Review: Provencal Bakery & Cafe

A dream diner in Middletown
By JOHNETTE RODRIGUEZ  |  September 14, 2010

When Brenda and Mike Nardolillo bought Provencal Bakery six years ago, they were following their bliss, going back to the made-from-scratch baking and cooking that they’d loved to do in their teen years. They'd both worked at other jobs for many years, and one of those small-world Rhode Island moments occurred when I introduced myself after lunch and Mike said, "I used to be your mailman!"

But the couple returned to their first passion to create foods from their backgrounds — Syrian/Lebanese/Irish (her grandmother’s baklava) and Italian (his mom’s eggplant parmesan); from friends’ recipes (Kacie’s Key lime squares and Beth’s hermits); and from former owner Med Mehdaoui’s bread recipes, which he learned from an elderly baker in Marseilles.

Provencal Bakery | 401.845.9313 | 750 Aquidneck Ave, Middletown | Mon-Fri 7 am-6 pm; Sat 7 am-4 pm | Major Credit Cards | Sidewalk-Level Access

Brenda yearned for a café with their artisan breads in hot and cold sandwiches, with homemade soups alongside them, and with tempting treats, such as cupcakes, cookies, pies, and other pastries. What she got was her dream diner, all retro in turquoise, gray, and sparkly silver stools at a low countertop. There's also a red, '50s-look clock and posters of early ’60s personalities on the walls.

A large blackboard lists the sandwiches, an add-on whiteboard shows the specials, a large pastry case holds the sweets, and shelves display the fresh-baked bread (from the bakery itself, which is almost next door). One of the most popular lunch dishes is the Southwestern chopped salad, a mix of iceberg and raw veggies, with black beans, corn, tortilla strips, and a chipotle dressing, with a choice of grilled chicken, tuna salad, or chicken salad on top.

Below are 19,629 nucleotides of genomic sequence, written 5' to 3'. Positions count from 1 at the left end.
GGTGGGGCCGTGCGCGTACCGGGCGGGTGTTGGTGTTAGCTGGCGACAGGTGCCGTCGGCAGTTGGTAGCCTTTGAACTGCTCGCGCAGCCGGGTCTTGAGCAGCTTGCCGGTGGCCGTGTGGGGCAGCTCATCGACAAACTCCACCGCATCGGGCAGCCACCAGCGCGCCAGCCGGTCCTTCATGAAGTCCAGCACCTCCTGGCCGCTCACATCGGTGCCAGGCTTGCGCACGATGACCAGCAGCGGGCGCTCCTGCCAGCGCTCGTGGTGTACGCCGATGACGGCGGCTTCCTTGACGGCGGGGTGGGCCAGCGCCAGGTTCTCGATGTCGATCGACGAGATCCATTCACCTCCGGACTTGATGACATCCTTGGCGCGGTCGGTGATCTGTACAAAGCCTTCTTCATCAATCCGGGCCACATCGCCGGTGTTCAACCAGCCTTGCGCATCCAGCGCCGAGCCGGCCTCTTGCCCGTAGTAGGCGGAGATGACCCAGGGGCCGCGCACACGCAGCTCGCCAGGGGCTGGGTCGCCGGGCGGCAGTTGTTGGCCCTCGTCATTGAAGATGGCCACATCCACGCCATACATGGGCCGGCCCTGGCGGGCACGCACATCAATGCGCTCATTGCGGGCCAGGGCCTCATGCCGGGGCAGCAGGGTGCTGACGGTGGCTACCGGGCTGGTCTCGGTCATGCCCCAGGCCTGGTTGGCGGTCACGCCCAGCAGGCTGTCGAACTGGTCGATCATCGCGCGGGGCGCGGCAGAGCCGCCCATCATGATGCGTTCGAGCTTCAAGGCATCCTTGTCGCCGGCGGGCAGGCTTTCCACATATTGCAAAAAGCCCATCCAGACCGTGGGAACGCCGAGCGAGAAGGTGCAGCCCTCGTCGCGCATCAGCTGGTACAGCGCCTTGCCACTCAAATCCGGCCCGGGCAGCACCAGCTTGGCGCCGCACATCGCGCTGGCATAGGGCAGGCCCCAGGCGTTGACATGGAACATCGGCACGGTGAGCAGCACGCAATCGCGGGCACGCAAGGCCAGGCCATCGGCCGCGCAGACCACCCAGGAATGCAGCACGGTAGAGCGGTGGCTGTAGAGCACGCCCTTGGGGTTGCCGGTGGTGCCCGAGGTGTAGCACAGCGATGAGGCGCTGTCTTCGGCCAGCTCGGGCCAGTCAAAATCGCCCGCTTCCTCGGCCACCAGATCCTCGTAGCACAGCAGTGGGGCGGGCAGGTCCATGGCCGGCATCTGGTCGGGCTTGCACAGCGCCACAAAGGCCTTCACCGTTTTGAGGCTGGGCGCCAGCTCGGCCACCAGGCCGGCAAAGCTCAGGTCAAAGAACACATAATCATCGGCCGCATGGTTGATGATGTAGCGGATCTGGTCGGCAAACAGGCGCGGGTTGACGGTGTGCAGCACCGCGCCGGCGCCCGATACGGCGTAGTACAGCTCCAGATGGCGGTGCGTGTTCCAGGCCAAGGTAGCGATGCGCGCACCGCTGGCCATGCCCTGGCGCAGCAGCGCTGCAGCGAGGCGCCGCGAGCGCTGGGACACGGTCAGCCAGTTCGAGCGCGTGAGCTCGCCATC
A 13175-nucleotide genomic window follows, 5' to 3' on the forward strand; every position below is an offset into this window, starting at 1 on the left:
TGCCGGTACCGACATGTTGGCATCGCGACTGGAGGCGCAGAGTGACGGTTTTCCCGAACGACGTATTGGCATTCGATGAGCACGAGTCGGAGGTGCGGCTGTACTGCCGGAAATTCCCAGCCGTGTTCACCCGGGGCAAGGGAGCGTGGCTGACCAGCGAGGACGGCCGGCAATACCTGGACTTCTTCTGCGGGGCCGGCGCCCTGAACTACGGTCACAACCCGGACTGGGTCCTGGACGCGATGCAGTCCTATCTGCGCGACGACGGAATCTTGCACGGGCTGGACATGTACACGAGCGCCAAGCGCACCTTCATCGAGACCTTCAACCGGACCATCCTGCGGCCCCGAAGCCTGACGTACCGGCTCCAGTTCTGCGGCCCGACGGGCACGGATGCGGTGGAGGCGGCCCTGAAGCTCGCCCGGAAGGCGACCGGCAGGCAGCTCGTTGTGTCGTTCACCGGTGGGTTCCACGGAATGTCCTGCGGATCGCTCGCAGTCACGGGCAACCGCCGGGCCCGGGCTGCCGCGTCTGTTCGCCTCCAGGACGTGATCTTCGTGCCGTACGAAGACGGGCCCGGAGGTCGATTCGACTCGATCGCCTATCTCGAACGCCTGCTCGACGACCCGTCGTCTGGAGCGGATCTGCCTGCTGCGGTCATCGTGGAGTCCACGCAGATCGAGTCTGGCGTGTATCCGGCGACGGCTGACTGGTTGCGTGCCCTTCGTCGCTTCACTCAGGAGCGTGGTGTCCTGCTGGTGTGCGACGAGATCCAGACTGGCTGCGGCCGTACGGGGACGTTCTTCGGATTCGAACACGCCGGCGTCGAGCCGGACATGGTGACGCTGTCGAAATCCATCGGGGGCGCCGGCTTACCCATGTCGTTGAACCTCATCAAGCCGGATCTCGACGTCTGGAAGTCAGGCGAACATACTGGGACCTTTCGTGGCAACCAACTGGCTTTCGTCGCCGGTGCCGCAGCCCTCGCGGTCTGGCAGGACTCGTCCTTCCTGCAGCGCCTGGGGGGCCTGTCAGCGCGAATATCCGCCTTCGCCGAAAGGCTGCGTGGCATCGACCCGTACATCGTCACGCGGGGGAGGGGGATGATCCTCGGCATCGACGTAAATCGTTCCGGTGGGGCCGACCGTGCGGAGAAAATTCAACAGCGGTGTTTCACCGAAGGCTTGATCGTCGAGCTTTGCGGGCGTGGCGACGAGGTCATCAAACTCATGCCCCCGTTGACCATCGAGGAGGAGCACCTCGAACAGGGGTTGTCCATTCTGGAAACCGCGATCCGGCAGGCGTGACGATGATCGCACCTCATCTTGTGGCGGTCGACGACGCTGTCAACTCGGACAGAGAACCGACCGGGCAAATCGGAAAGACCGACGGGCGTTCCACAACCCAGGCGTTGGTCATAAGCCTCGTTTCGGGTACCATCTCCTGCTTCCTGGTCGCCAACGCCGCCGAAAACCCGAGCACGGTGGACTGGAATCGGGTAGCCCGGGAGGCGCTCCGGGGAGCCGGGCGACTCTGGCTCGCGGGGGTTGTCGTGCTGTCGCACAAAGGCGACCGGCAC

That day they were also offering a Mediterranean salad, a gyro sandwich, and two wonderful soups (in addition to the clam chowder): a lentil and a fish chowder, the latter a non-creamy version, with red bliss potatoes, corn niblets, plenty of fish, and a bit of hot spice — absolutely delicious. "Soup specialist" Earl Smith brews them up fresh each day.

Brenda makes up Provencal’s chicken salad: "You have to pull it off with your hands to get the right size chunks, then just add mayo, a little celery, salt, and pepper — no sugar." That care and simplicity lets the chicken shine through, whether in a cold sandwich, a grilled panini, or morphed into curried chicken salad.

My friend Baiba had the curried version on country white bread, with a slice of Monterey Jack, lettuce, sliced red onion, and a bit of Dijon ($7.15, with a generous helping of German potato salad). It was a very tasty piled-high sandwich, but our attention was captured by the just-right vinegar-and-oil dressing on the potato salad.

My tuna salad was assembled with the same care as the chicken salad: albacore tuna, celery, mayo. My sandwich, on whole wheat, with Swiss and Dijon, was so thickly stacked that its second half became my supper.

For Bill's supper, I took home an eggplant parmesan sandwich ($6.75) with a nice ciabatta bread (called Provencal or panini), and meatball sliders (four for $6.50). Since they didn’t have the slider buns that day, Mike cut the country white into triangles to go with the meatballs, hand-made by Brenda, with Provencal’s own bread crumbs. The tomato sauce on both the eggplant and the meatballs was very good, a long-standing specialty of Mike's. The ham-and-cheese croissant that filled Bill at the following day's lunch was large, flaky, and stuffed with ham and Swiss.

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